I was sent a free copy of Iron and Fire by Kerrin Willis from Historical Fiction Virtual Book Tours. All opinions are my own. I am sorry there was no blog post yesterday. It was Covid booster and Shingles vaccination day on Monday and one of them or the combination of the two of them knocked me flat. I spent the day sleeping. When I finally woke up I barely had the energy to get to the bathroom let alone do a blog post. But I would do it all again as these vaccines are necessary.
About the Book:
1675 — Plymouth Colony — Verity Parker promised to look after her family.
Raised among the bookshops and turmoil of Reformation London, Verity now finds herself in Puritan New England, where she must learn to keep her head down and her mouth shut, or risk dire consequences. The only person who values her tenacity is Kit, the heretical ironworker she has been forbidden to see. When King Philip’s War breaks out, Verity must stay silent as the Puritan elders spread hateful rhetoric about the “savages” in the forest. When she witnesses a young girl die in childbirth, Verity must stand by as neighbors blame God’s vengeance. But when tragedy strikes her own home, Verity must choose between her duty to her family and her love for Kit. Will she choose to keep the peace, or will she defy the leaders of the colony for a chance at happiness?
Set against the backdrop of King Philip’s War, the bloodiest war per capita in American history, Iron & Fire explores the experience of a clever, educated woman at a time when being so often resulted in death. Perfect for fans of Amy Belding Brown’s Flight of the Sparrow, or Elizabeth George Speare’s The Witch of Blackbird Pond, Iron & Fire was written for those who read the original American Girl series as children and are now all grown up.
About the Author:
Kerrin Willis lives in Southeastern Massachusetts with her two daughters and her dog, Austen. She is a high school English teacher who prides herself on being a feminist and a strong protagonist in her own story, and she would probably have been burned as a witch in colonial New England. Kerrin can usually be found pausing The Little Mermaid and subjecting her daughters to a lecture on the dangers of giving up their voices.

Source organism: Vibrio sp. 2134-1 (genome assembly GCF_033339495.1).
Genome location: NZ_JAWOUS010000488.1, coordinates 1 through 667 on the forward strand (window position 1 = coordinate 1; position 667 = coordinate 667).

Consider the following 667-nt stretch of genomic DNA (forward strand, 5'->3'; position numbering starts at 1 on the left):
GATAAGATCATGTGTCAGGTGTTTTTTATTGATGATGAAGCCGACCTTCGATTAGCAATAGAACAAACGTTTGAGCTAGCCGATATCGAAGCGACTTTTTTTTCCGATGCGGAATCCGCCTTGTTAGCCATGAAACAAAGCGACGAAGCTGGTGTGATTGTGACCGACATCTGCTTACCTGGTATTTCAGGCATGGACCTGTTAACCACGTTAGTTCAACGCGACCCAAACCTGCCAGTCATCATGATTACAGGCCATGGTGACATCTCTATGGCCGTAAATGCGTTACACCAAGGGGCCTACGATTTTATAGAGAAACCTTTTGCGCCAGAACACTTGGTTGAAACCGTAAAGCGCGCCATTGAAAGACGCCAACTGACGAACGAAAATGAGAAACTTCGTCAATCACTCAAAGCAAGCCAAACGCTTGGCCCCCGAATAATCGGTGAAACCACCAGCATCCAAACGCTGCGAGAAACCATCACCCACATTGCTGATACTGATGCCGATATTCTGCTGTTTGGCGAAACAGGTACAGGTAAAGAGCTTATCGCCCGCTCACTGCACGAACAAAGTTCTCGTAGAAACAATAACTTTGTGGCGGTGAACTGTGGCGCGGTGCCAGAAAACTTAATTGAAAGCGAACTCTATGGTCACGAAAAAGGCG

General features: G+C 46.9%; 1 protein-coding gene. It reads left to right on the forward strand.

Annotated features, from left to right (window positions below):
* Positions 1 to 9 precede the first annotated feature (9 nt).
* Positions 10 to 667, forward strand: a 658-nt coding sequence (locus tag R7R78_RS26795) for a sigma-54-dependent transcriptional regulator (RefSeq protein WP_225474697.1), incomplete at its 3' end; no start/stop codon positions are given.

Kerrin has a BA in English from Stonehill College, and MA in English from Simmons College, and is currently working on her MFA in Fiction from Southern New Hampshire University.
I read a lot of historical fiction but very little that takes place in the early United States. I just have a fondness for European history – my degree is that with a concentration in Russian history. Go figure. But that doesn’t make the founding of this country uninteresting. There is just so much history to study!
Iron and Fire covers a small enclave of Puritans who left London due to religious persecution only to apply a form of well, religious persecution on the colony. Irony much?
But this story mostly focusses on a love story. And it’s a lovely one. Verity is a strong headed women in a time where women were supposed to be meek and quiet. Lucky for her she finds a match in an ironworker named Kit. They forge a bond that nothing can break – even her stepfather.
Defying his wishes they consummate their relationship and Verity is barred from seeing her family but that doesn’t stop her. When she is needed she still is there for those that want her. She had told her father before he died that she would take care of her mother and siblings and she will do as she can – despite her unforgiving stepfather. Her new husband loves her because she is smart and outspoken.
Follow the Tour
Tuesday, April 5
Review at Michelle the PA Loves to Read
Wednesday, April 6
Interview at Passages to the Past
Thursday, April 7
Review at Amanda in PA
Friday, April 8
Review at The Page Ladies
Sunday, April 10
Review at Coffee and Ink
Monday, April 11
Review at Booking With Janelle
Wednesday, April 13
Review at Dive Into a Good Book
Friday, April 15
Review at Reading is My Remedy
Monday, April 18
Review at Bookworlder
Wednesday, April 20
Review on Novels Alive
Thursday, April 21
Review at Books, Cooks, Looks